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Yoshitoshi (1839-1892)

A Poem by Mizuki Tatsunosuke

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Yoshitoshi (1839-1892)
A Poem by Mizuki Tatsunosuke
One Hundred Views of the Moon
Woodblock Print
14.5" x 9.75"
Very good color, impression and state, embellished with burnishing and embossing, very small ink mark on face.

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Questions about this piece? 212.688.0188


Akiyama Buemon

About the art

After 1629, all female kabuki roles were played by onnagata, male actors who specialized in female roles. These actors practiced feminine mannerisms and dress both onstage and off. They were widely considered more graceful than real women. Mizuki Tatsunosuke was a particularly famous onnagata of the late 17th century. Yoshitoshi presents the elegant man on a moonlit stroll beneath the blossoming cherry trees. All actors were required to shave off their forelocks, lest their beauty corrupt public morality, so the actor wears a purple scarf to hide his shaven head. He holds a fan in one hand and a poem card in the other. The poem reads:
“Over the Sumida River
Lined with blooming cherry trees Temple bells are tolling.
As the dusk deepens
I admire the moon.”

About the artist

The son of a Tokyo physician, Yoshitoshi Tsukioka (né Kinzaburo Yoshioka) is considered one of the last great masters of ukiyo-e. As a young boy he showed remarkable talent and began to study under the renowned Kuniyoshi at the age of 12. Yoshitoshi also studied under Yosai and was adopted by the Tsukioka family.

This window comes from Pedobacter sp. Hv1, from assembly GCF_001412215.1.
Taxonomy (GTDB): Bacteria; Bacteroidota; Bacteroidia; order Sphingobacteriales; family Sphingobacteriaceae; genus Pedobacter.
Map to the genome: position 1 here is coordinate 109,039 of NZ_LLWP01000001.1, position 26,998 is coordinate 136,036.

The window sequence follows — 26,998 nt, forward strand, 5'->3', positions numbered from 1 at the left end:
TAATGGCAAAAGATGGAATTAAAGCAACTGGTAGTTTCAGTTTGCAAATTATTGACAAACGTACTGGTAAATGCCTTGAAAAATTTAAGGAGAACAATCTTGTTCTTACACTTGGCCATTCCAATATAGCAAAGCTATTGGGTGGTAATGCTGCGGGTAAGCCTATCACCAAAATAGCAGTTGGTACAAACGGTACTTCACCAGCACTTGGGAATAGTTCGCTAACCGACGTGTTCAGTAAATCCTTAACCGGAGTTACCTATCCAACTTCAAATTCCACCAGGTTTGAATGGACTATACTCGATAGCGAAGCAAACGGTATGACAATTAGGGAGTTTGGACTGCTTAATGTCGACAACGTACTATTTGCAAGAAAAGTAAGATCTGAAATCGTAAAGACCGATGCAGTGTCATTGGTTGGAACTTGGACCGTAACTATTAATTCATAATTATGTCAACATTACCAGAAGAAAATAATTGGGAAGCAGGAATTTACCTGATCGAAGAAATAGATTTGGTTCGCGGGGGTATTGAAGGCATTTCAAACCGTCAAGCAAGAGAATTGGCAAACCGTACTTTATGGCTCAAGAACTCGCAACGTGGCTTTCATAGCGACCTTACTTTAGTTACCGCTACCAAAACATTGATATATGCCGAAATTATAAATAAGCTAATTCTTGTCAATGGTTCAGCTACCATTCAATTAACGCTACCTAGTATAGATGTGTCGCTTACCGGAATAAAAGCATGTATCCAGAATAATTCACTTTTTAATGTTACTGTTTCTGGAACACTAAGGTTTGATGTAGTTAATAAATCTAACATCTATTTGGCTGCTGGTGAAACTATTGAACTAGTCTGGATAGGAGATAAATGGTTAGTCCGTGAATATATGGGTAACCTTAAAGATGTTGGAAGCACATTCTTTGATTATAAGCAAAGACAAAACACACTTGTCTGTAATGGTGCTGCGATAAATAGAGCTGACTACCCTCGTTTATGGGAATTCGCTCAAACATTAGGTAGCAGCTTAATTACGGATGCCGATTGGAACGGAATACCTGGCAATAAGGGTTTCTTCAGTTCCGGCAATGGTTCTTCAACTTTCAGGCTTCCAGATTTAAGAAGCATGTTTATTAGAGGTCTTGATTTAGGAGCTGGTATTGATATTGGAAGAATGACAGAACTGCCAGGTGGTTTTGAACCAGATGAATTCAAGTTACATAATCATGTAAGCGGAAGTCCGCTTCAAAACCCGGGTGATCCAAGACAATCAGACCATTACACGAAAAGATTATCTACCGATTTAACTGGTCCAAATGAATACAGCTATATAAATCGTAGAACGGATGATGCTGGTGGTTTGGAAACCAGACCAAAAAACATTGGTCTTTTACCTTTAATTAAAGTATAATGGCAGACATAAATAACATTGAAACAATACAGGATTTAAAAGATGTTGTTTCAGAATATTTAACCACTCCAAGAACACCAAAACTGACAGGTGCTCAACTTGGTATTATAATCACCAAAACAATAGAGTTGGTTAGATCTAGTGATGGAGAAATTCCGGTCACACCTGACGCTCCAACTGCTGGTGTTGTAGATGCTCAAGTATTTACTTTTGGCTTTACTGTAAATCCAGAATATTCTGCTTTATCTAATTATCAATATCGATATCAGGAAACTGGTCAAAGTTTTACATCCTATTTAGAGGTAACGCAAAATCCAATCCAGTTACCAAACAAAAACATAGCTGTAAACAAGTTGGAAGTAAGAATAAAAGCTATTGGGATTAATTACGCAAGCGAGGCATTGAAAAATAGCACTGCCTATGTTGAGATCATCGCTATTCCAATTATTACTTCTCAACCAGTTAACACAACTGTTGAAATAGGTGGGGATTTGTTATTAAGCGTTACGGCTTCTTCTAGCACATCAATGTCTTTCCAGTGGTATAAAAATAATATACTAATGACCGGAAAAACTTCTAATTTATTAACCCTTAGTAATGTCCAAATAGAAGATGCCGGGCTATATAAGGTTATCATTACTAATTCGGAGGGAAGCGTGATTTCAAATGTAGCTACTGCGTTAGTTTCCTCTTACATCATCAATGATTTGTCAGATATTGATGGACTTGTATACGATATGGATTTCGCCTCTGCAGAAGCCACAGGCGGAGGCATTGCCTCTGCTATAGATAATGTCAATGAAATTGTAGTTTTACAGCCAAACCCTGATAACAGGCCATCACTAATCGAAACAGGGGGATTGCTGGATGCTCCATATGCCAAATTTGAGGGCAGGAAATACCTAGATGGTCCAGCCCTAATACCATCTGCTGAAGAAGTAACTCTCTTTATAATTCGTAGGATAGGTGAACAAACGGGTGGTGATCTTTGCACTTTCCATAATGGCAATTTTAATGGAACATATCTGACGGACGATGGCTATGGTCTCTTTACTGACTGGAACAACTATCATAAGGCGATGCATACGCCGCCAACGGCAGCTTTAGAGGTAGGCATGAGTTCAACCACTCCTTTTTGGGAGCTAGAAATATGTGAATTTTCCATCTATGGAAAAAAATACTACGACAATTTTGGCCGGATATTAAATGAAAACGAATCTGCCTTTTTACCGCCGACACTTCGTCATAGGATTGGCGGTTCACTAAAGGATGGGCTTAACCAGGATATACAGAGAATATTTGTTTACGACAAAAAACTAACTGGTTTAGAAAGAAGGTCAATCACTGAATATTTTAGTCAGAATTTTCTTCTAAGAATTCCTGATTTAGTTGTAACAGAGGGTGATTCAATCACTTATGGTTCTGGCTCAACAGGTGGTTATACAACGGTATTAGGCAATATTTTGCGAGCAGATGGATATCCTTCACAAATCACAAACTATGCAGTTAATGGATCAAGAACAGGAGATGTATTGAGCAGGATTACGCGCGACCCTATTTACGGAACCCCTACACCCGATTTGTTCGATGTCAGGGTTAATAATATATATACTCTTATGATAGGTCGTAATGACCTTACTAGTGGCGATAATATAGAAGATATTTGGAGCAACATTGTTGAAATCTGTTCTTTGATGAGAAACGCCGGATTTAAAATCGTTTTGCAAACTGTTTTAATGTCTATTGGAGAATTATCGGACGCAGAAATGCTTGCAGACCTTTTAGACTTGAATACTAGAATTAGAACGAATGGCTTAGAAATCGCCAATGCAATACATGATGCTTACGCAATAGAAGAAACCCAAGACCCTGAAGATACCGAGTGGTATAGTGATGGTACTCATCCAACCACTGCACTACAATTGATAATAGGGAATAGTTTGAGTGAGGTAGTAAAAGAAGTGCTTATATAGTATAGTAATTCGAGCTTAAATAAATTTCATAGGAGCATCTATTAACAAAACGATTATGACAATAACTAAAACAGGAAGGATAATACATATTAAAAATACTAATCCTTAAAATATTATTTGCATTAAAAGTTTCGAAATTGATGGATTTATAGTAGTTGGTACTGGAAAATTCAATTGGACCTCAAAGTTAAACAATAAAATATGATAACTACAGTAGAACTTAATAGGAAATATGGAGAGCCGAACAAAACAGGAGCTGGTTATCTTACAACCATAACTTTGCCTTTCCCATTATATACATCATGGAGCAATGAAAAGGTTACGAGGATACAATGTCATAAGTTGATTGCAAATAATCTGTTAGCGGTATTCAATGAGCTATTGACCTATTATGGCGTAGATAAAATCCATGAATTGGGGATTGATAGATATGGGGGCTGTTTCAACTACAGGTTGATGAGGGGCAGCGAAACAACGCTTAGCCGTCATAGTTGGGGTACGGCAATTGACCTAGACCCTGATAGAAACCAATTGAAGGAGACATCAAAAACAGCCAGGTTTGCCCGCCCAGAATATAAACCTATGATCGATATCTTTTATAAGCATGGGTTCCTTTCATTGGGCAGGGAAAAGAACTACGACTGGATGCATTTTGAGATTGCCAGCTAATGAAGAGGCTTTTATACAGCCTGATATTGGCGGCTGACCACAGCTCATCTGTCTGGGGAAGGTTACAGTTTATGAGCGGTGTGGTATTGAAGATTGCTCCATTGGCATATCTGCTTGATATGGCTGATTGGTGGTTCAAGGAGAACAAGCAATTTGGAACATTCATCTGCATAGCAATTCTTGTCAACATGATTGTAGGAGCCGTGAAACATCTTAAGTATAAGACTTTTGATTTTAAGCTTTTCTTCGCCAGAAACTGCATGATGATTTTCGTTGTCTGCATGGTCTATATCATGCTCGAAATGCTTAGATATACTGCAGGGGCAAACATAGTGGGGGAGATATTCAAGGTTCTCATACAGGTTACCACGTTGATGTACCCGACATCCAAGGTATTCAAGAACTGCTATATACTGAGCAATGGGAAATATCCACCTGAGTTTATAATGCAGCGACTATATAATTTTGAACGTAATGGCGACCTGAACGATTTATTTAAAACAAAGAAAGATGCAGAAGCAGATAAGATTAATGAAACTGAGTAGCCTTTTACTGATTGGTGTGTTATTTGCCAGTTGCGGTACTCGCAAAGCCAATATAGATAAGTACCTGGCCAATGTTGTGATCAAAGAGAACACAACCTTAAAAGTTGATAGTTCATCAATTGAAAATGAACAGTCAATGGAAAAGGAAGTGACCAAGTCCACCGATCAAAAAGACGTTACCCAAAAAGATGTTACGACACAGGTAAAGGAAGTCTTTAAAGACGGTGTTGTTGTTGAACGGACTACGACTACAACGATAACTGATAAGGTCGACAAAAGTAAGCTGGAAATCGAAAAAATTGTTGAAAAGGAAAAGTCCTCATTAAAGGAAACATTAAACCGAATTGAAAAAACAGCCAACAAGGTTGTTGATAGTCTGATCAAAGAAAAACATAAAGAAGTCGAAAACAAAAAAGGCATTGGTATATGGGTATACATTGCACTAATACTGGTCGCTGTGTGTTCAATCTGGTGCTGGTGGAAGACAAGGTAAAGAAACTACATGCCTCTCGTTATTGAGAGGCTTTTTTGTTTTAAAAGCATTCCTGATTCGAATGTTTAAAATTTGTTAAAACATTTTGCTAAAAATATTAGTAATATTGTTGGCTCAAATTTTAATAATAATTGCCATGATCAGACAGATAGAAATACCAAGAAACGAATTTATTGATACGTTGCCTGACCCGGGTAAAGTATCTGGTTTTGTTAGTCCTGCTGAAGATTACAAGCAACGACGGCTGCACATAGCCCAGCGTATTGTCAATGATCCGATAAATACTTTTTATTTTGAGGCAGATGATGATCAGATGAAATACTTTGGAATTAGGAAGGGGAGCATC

As modernization pushed ahead, Yoshitoshi suffered a nervous breakdown in 1872, living in poverty and ceasing all artistic production. A year later, he resumed working; adopting the artist name Taiso and fulfilling his creative potential. In 1885, he began one of his most acclaimed series, 100 Views of the Moon. In the spring of 1892, he suffered his final mental breakdown and was committed to the Sugamo Asylum. On the 9th of June 1892, he died of a cerebral hemorrhage at the age of 53.


Yoshitoshi’s prints are known for their eerie and imaginative component. He worked in a Japan undergoing rapid change, straddling the domains of the old, feudal systems and the new, modern world. His considerable imagination and originality imbued his prints with a sensitivity and honesty rarely seen in ukiyo-e of this time period. From ghost stories to folktales, graphic violence to the gentle glow of the moon, Yoshitoshi not only offers compositional and technical brilliance, but also unfettered passion.

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